Roudaut v. GA Dept of Community Affairs et al, No. 1:2016cv03522 - Document 7 (N.D. Ga. 2017)

Court Description: OPINION AND ORDER dismissing this action pursuant to Section 1915(e)(2)(B)(ii) for failure to state a claim. Signed by Judge William S. Duffey, Jr on 2/23/17. (ddm)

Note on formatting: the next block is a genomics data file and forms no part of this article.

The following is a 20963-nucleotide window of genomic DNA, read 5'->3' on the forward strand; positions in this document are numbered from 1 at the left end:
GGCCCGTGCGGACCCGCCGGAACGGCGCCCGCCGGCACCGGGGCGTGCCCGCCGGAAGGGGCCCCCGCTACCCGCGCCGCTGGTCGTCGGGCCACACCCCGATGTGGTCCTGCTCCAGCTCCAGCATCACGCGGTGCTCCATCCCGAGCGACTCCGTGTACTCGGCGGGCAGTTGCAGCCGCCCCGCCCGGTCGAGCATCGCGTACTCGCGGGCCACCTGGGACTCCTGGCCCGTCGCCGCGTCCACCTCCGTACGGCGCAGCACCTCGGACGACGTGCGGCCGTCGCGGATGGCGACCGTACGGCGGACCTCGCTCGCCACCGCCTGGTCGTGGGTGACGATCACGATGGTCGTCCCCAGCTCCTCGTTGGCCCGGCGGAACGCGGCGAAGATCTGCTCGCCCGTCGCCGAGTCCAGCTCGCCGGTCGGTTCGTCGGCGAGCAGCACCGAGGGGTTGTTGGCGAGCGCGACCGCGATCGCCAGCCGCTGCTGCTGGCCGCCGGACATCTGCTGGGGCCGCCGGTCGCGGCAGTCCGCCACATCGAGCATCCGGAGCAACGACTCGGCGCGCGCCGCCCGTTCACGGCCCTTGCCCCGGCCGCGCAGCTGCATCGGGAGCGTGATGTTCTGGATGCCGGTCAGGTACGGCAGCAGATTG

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Roudaut v. GA Dept of Community Affairs et al Doc. 7 IN THE UNITED STATES DISTRICT COURT FOR THE NORTHERN DISTRICT OF GEORGIA ATLANTA DIVISION STEPHANIE ROUDAUT, Plaintiff, v. 1:16-cv-3522-WSD GA DEPT OF COMMUNITY AFFAIRS, VALERIE GELMINI, NANCY DOVE, Defendants. OPINION AND ORDER This matter is before the Court on the required frivolity review of Plaintiff Stephanie Roudaut’s (“Plaintiff”) Amended Complaint [6] pursuant to 28 U.S.C. § 1915(e)(2)(B). I. BACKGROUND On September 20, 2016, Plaintiff filed her application for leave to proceed in forma pauperis [1]. On November 3, 2016, Magistrate Judge Linda T. Walker granted Plaintiff’s application, and forwarded Plaintiff’s Complaint to the Court for the required frivolity review pursuant to 28 U.S.C. § 1915(e)(2)(B). Plaintiff’s one-page Complaint alleges that she became ill because her apartment was contaminated with mold. She alleges that, since June 2016, she has been homeless and that the Georgia Department of Community Affairs (“DCA”) and the U.S. Department of Housing and Urban Development (“HUD”) have not helped her with reasonable accommodations. She claims three DCA employees, Christy Barnes, Valerie Gelmini, and Nancy Dove, “all blocked [her] emails and phone connections.” The Court found it was unclear from Plaintiff’s Complaint what claims she sought to assert. On February 7, 2017, the Court issued an order requiring Plaintiff, on or before February 22, 2017, to submit an amended complaint clearly stating the claims she seeks to assert. The Court cautioned Plaintiff that failure to comply with this Order will result in dismissal of this action under Local Rule 41.3(A)(2), NDGa, and that no further opportunities to amend would be allowed. On February 13, 2017, Plaintiff filed her Amended Complaint. The Amended Complaint consists almost exclusively of arguments in favor of a constitutional right to housing. The only substantive allegations are as follows: Plaintiff claims she was denied this right to housing when she informed DCA that her apartment was infested with mold. She alleges her complaints were ignored, and that she “ended up without housing for months . . . .” (Compl. at 7-8 (ECF pagination)). Plaintiff alleges she was ignored by DCA because she is disabled and a minority. (Id. at 8). 2 II. DISCUSSION A. Legal Standard A court must dismiss a complaint filed in forma pauperis if at any time the court determines the action is frivolous or malicious or that it fails to state a claim on which relief can be granted. 28 U.S.C. § 1915(e)(2)(B)(i)-(ii). “Failure to state a claim under § 1915(e)(2)(B)(ii) is governed by the same standard as dismissal for failure to state a claim under Fed. R. Civ. P. 12(b)(6).” Wilkerson v. H&S, Inc., 366 F. App’x 49, 51 (11th Cir. 2010) (citing Mitchell v. Farcass, 112 F.3d 1483, 1490 (11th Cir. 1997)). Under this standard, “a complaint must contain sufficient factual matter, accepted as true, to ‘state a claim to relief that is plausible on its face.’” Ashcroft v. Iqbal, 556 U.S. 662, 678 (2009) (quoting Bell Atl. Corp. v. Twombly, 550 U.S. 544, 570 (2007)). “A claim has facial plausibility when the plaintiff pleads factual content that allows the court to draw the reasonable inference that the defendant is liable for the misconduct alleged.” Iqbal, 556 U.S. at 678 (citing Twombly, 550 U.S. at 556). Review for frivolousness, on the other hand, “‘accords judges not only the authority to dismiss a claim based on an indisputably meritless legal theory, but also the unusual power to pierce the veil of the complaint’s factual allegations and 3 dismiss those claims whose factual contentions are clearly baseless.’” Miller v. Donald, 541 F.3d 1091, 1100 (11th Cir. 2008) (quoting Neitzke v. Williams, 490 U.S. 319, 327 (1989)). A claim is frivolous when it “has little or no chance of success,” that is, when it appears “from the face of the complaint that the factual allegations are ‘clearly baseless’ or that the legal theories are ‘indisputably meritless.’” Carroll v. Gross, 984 F.2d 392, 393 (11th Cir. 1993) (quoting Neitzke, 490 U.S. at 327). Plaintiff filed her Amended Complaint pro se. “A document filed pro se is to be liberally construed, and a pro se complaint, however inartfully pleaded, must be held to less stringent standards than formal pleadings drafted by lawyers.” Erickson v. Pardus, 551 U.S. 89, 94 (2007) (citations and internal quotation marks omitted). Nevertheless, a pro se plaintiff must comply with the threshold requirements of the Federal Rules of Civil Procedure. See Beckwith v. Bellsouth Telecomms. Inc., 146 F. App’x 368, 371 (11th Cir. 2005). “Even though a pro se complaint should be construed liberally, a pro se complaint still must state a claim upon which the Court can grant relief.” Grigsby v. Thomas, 506 F. Supp. 2d 26, 28 (D.D.C. 2007). “[A] district court does not have license to rewrite a deficient pleading.” Osahar v. U.S. Postal Serv., 297 F. App’x 863, 864 (11th Cir. 2008). 4 B. Analysis With respect to Plaintiff’s arguments in favor of a constitutional right to housing, as the Court previously stated, “[c]ourts across the country have consistently held that there is no constitutional right to housing.” Reese v. Miami-Dade Cty., 242 F. Supp. 2d 1292, 1301 (S.D. Fla. 2002) (citing cases). Regarding Plaintiff’s substantive allegations that she was constructively evicted by DCA when her complaints of mold were ignored, courts have rejected similar claims raised under a variety of theories. See, e.g., Lewis v. Wheatley, No. 1:11-cv-644, 2012 WL 777114 (N.D. Ohio Mar. 8, 2012) (rejecting 14th Amendment due process claim where participants in Section 8 Housing Program alleged they suffered exposure to mold and contaminants as a result of defendants’ failure to test, inspect or repair the property); see also J.S. ex rel. Simpson v. Thorsen, 766 F. Supp. 2d 695 (E.D. Va. 2011) (rejecting 14th amendment claim of child who allegedly suffered harm when, despite school’s knowledge of mold contamination in the school, failed to remedy the dangerous condition).1 1 The Court notes that Defendants’ alleged failure to remove the mold from Plaintiff’s apartment might give rise to tort liability under state law. See Greene v. Plano, I.S.D., 227 F. Supp. 2d 615, 619 (E.D. Tex. 2002) (noting that plaintiff alleging defendants’ failure to remediate mold condition in public school “may have stated a claim sounding in state tort law”). Because Plaintiff does not 5 Because Plaintiff’s Amended Complaint fails to state a claim upon which relief can be granted, this action is dismissed pursuant to Section 1915(e)(2)(B)(ii). III. CONCLUSION For the foregoing reasons, IT IS HEREBY ORDERED that this action is DISMISSED pursuant to Section 1915(e)(2)(B)(ii) for failure to state a claim. SO ORDERED this 23rd day of February, 2017. allege, and it does not appear, that the parties are diverse, the Court does not have subject matter jurisdiction over any potential state-law claims. 6